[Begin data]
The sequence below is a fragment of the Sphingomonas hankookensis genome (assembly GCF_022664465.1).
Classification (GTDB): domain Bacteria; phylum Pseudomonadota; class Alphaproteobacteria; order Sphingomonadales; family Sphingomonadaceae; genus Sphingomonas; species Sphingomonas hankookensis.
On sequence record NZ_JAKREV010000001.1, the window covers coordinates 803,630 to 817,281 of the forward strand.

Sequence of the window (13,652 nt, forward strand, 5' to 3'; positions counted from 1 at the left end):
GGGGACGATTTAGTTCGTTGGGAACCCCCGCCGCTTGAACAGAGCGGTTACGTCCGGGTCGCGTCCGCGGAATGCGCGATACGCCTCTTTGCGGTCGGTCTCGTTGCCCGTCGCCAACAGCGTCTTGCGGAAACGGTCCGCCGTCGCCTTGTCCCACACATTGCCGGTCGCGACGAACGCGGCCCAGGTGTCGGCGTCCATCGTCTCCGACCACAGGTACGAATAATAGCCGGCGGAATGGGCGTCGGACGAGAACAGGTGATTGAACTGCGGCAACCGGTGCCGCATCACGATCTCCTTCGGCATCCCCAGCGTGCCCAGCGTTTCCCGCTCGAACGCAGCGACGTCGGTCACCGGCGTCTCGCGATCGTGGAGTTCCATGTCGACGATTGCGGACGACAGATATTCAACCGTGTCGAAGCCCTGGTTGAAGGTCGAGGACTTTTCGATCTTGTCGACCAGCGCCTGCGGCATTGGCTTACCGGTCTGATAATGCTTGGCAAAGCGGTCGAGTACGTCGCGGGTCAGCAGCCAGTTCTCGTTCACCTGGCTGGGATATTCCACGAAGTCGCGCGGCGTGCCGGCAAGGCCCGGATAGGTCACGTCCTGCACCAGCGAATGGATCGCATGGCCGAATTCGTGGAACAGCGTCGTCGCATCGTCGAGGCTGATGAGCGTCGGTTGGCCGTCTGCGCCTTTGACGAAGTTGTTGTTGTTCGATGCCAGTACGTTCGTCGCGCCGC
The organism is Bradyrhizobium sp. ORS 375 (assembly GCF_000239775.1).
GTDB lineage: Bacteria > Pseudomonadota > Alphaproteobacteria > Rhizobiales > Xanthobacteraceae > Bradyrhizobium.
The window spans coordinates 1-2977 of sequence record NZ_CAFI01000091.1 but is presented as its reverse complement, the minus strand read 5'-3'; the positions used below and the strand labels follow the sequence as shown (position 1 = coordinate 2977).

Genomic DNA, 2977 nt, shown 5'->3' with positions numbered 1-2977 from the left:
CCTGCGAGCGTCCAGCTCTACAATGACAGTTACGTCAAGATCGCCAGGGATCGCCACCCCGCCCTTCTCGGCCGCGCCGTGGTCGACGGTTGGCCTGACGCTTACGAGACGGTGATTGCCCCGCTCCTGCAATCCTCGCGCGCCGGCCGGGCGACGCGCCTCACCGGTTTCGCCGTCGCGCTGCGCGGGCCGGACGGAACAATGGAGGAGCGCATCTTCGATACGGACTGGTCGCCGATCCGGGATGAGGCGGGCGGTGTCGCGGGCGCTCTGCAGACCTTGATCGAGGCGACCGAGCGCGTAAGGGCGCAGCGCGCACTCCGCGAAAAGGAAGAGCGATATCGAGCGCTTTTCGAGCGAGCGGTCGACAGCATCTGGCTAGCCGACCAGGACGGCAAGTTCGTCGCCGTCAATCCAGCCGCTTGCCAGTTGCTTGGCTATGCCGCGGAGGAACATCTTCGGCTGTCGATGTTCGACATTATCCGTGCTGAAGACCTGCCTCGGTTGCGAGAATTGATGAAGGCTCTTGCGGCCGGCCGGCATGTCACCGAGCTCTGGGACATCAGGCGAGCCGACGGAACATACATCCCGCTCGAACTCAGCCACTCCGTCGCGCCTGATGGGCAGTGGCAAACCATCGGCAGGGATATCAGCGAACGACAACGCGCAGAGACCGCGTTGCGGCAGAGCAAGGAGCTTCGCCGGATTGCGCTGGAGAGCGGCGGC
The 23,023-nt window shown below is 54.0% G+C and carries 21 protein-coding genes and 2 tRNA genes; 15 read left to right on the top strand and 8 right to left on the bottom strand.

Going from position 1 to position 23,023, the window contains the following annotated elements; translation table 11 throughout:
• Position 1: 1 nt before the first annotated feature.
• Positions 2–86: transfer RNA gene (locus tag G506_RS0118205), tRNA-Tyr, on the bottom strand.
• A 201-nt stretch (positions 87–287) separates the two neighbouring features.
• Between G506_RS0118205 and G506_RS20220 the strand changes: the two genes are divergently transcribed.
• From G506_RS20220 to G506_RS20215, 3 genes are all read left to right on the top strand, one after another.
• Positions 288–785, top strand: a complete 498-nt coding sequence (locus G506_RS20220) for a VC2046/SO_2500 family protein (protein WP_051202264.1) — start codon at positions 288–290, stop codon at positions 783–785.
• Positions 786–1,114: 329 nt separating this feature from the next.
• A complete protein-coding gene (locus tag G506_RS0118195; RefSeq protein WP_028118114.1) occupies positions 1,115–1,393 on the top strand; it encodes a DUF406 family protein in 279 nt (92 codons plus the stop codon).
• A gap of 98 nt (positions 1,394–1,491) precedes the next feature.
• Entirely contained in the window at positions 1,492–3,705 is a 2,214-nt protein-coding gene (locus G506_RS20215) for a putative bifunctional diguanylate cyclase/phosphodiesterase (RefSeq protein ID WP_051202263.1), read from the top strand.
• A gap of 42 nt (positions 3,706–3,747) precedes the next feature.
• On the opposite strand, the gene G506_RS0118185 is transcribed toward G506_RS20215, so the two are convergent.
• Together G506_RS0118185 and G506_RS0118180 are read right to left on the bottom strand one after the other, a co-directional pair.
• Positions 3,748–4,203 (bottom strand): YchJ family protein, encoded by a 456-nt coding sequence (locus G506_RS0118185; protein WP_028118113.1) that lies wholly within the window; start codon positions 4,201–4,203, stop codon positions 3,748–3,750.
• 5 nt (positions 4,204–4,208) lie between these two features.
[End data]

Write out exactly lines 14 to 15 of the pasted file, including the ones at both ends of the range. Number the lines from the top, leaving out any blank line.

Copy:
• Positions 2–86: transfer RNA gene (locus tag G506_RS0118205), tRNA-Tyr, on the bottom strand.
• A 201-nt stretch (positions 87–287) separates the two neighbouring features.